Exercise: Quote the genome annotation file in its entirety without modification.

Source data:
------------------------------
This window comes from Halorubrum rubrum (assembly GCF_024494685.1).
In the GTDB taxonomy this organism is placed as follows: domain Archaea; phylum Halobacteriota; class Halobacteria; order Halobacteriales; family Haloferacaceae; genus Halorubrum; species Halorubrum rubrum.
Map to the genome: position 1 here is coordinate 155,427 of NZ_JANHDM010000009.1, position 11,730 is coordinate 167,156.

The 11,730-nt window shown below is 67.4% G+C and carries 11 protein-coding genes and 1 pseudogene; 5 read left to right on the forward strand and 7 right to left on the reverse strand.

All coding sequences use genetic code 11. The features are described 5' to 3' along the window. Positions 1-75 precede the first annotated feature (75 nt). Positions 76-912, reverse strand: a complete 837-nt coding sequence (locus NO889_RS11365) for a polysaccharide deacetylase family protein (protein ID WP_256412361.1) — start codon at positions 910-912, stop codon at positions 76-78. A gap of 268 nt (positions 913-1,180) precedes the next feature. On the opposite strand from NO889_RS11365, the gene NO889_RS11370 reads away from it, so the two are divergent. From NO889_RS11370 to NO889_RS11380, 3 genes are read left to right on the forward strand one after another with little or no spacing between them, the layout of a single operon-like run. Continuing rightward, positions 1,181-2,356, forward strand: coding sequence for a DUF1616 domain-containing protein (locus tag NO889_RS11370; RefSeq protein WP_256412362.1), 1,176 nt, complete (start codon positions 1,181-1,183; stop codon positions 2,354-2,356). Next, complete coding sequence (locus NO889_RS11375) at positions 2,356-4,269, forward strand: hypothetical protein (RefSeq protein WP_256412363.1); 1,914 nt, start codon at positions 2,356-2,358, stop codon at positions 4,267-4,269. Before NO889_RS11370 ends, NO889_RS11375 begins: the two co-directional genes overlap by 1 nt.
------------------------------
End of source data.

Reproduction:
This window comes from Halorubrum rubrum (assembly GCF_024494685.1).
In the GTDB taxonomy this organism is placed as follows: domain Archaea; phylum Halobacteriota; class Halobacteria; order Halobacteriales; family Haloferacaceae; genus Halorubrum; species Halorubrum rubrum.
Map to the genome: position 1 here is coordinate 155,427 of NZ_JANHDM010000009.1, position 11,730 is coordinate 167,156.

The 11,730-nt window shown below is 67.4% G+C and carries 11 protein-coding genes and 1 pseudogene; 5 read left to right on the forward strand and 7 right to left on the reverse strand.

All coding sequences use genetic code 11. The features are described 5' to 3' along the window. Positions 1-75 precede the first annotated feature (75 nt). Positions 76-912, reverse strand: a complete 837-nt coding sequence (locus NO889_RS11365) for a polysaccharide deacetylase family protein (protein ID WP_256412361.1) — start codon at positions 910-912, stop codon at positions 76-78. A gap of 268 nt (positions 913-1,180) precedes the next feature. On the opposite strand from NO889_RS11365, the gene NO889_RS11370 reads away from it, so the two are divergent. From NO889_RS11370 to NO889_RS11380, 3 genes are read left to right on the forward strand one after another with little or no spacing between them, the layout of a single operon-like run. Continuing rightward, positions 1,181-2,356, forward strand: coding sequence for a DUF1616 domain-containing protein (locus tag NO889_RS11370; RefSeq protein WP_256412362.1), 1,176 nt, complete (start codon positions 1,181-1,183; stop codon positions 2,354-2,356). Next, complete coding sequence (locus NO889_RS11375) at positions 2,356-4,269, forward strand: hypothetical protein (RefSeq protein WP_256412363.1); 1,914 nt, start codon at positions 2,356-2,358, stop codon at positions 4,267-4,269. Before NO889_RS11370 ends, NO889_RS11375 begins: the two co-directional genes overlap by 1 nt.